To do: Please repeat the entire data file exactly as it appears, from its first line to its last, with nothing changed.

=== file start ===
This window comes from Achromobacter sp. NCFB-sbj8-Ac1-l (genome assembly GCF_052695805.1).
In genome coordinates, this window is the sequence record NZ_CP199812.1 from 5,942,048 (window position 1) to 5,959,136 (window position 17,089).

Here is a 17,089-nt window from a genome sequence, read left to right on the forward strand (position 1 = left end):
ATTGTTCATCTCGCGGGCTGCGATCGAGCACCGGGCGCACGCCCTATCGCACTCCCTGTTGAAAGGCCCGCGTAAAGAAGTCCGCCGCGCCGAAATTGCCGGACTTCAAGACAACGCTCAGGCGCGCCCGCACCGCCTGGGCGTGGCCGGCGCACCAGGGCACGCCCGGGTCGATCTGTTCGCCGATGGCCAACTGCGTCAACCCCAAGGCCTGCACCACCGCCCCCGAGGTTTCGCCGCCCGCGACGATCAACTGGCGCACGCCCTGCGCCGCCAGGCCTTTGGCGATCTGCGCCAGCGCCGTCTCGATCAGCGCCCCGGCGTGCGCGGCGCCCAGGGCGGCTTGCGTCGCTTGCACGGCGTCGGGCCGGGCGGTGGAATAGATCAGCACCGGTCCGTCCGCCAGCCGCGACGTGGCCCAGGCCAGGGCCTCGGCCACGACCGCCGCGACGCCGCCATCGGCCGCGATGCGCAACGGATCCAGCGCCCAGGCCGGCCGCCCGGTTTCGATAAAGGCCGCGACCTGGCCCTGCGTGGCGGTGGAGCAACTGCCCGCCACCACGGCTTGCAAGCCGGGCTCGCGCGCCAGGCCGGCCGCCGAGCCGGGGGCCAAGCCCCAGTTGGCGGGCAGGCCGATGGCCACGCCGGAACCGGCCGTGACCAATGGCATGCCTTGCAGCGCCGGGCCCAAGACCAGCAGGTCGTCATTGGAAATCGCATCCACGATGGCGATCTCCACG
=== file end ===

This window comes from Achromobacter sp. NCFB-sbj8-Ac1-l (genome assembly GCF_052695805.1).
In genome coordinates, this window is the sequence record NZ_CP199812.1 from 5,942,048 (window position 1) to 5,959,136 (window position 17,089).

Here is a 17,089-nt window from a genome sequence, read left to right on the forward strand (position 1 = left end):
ATTGTTCATCTCGCGGGCTGCGATCGAGCACCGGGCGCACGCCCTATCGCACTCCCTGTTGAAAGGCCCGCGTAAAGAAGTCCGCCGCGCCGAAATTGCCGGACTTCAAGACAACGCTCAGGCGCGCCCGCACCGCCTGGGCGTGGCCGGCGCACCAGGGCACGCCCGGGTCGATCTGTTCGCCGATGGCCAACTGCGTCAACCCCAAGGCCTGCACCACCGCCCCCGAGGTTTCGCCGCCCGCGACGATCAACTGGCGCACGCCCTGCGCCGCCAGGCCTTTGGCGATCTGCGCCAGCGCCGTCTCGATCAGCGCCCCGGCGTGCGCGGCGCCCAGGGCGGCTTGCGTCGCTTGCACGGCGTCGGGCCGGGCGGTGGAATAGATCAGCACCGGTCCGTCCGCCAGCCGCGACGTGGCCCAGGCCAGGGCCTCGGCCACGACCGCCGCGACGCCGCCATCGGCCGCGATGCGCAACGGATCCAGCGCCCAGGCCGGCCGCCCGGTTTCGATAAAGGCCGCGACCTGGCCCTGCGTGGCGGTGGAGCAACTGCCCGCCACCACGGCTTGCAAGCCGGGCTCGCGCGCCAGGCCGGCCGCCGAGCCGGGGGCCAAGCCCCAGTTGGCGGGCAGGCCGATGGCCACGCCGGAACCGGCCGTGACCAATGGCATGCCTTGCAGCGCCGGGCCCAAGACCAGCAGGTCGTCATTGGAAATCGCATCCACGATGGCGATCTCCACG